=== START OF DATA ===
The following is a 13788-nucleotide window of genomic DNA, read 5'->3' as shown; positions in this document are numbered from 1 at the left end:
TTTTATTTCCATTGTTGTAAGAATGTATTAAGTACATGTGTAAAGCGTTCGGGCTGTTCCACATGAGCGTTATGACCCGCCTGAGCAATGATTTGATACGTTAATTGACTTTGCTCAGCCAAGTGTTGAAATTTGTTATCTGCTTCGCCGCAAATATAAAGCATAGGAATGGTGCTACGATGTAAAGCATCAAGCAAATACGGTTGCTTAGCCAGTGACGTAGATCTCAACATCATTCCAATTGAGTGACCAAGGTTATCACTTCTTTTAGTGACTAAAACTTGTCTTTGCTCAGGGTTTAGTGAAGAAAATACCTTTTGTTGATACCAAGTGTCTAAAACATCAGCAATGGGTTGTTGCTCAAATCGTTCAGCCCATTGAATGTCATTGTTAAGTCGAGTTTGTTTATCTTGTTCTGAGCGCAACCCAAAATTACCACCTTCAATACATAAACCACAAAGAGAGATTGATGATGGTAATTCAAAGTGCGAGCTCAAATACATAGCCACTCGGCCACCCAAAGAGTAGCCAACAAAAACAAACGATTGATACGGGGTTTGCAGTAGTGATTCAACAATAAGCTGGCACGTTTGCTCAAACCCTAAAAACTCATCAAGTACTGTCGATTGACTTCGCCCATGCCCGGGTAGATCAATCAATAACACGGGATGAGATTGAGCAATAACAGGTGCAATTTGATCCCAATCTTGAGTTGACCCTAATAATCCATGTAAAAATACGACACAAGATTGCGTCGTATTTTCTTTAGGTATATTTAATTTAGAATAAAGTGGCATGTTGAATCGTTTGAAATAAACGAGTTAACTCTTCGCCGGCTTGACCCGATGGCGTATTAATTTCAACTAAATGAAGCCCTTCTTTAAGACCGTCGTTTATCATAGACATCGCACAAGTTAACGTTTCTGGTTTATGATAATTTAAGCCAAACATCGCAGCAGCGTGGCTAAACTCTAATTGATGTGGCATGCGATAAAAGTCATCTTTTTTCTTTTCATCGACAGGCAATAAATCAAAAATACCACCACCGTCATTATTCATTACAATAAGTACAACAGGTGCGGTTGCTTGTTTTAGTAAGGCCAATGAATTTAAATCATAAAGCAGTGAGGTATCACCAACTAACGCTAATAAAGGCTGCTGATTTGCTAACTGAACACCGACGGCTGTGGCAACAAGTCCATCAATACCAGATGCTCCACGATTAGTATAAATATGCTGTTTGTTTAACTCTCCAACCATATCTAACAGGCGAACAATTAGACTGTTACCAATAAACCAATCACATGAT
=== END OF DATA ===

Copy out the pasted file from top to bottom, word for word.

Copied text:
The following is a 13788-nucleotide window of genomic DNA, read 5'->3' as shown; positions in this document are numbered from 1 at the left end:
TTTTATTTCCATTGTTGTAAGAATGTATTAAGTACATGTGTAAAGCGTTCGGGCTGTTCCACATGAGCGTTATGACCCGCCTGAGCAATGATTTGATACGTTAATTGACTTTGCTCAGCCAAGTGTTGAAATTTGTTATCTGCTTCGCCGCAAATATAAAGCATAGGAATGGTGCTACGATGTAAAGCATCAAGCAAATACGGTTGCTTAGCCAGTGACGTAGATCTCAACATCATTCCAATTGAGTGACCAAGGTTATCACTTCTTTTAGTGACTAAAACTTGTCTTTGCTCAGGGTTTAGTGAAGAAAATACCTTTTGTTGATACCAAGTGTCTAAAACATCAGCAATGGGTTGTTGCTCAAATCGTTCAGCCCATTGAATGTCATTGTTAAGTCGAGTTTGTTTATCTTGTTCTGAGCGCAACCCAAAATTACCACCTTCAATACATAAACCACAAAGAGAGATTGATGATGGTAATTCAAAGTGCGAGCTCAAATACATAGCCACTCGGCCACCCAAAGAGTAGCCAACAAAAACAAACGATTGATACGGGGTTTGCAGTAGTGATTCAACAATAAGCTGGCACGTTTGCTCAAACCCTAAAAACTCATCAAGTACTGTCGATTGACTTCGCCCATGCCCGGGTAGATCAATCAATAACACGGGATGAGATTGAGCAATAACAGGTGCAATTTGATCCCAATCTTGAGTTGACCCTAATAATCCATGTAAAAATACGACACAAGATTGCGTCGTATTTTCTTTAGGTATATTTAATTTAGAATAAAGTGGCATGTTGAATCGTTTGAAATAAACGAGTTAACTCTTCGCCGGCTTGACCCGATGGCGTATTAATTTCAACTAAATGAAGCCCTTCTTTAAGACCGTCGTTTATCATAGACATCGCACAAGTTAACGTTTCTGGTTTATGATAATTTAAGCCAAACATCGCAGCAGCGTGGCTAAACTCTAATTGATGTGGCATGCGATAAAAGTCATCTTTTTTCTTTTCATCGACAGGCAATAAATCAAAAATACCACCACCGTCATTATTCATTACAATAAGTACAACAGGTGCGGTTGCTTGTTTTAGTAAGGCCAATGAATTTAAATCATAAAGCAGTGAGGTATCACCAACTAACGCTAATAAAGGCTGCTGATTTGCTAACTGAACACCGACGGCTGTGGCAACAAGTCCATCAATACCAGATGCTCCACGATTAGTATAAATATGCTGTTTGTTTAACTCTCCAACCATATCTAACAGGCGAACAATTAGACTGTTACCAATAAACCAATCACATGAT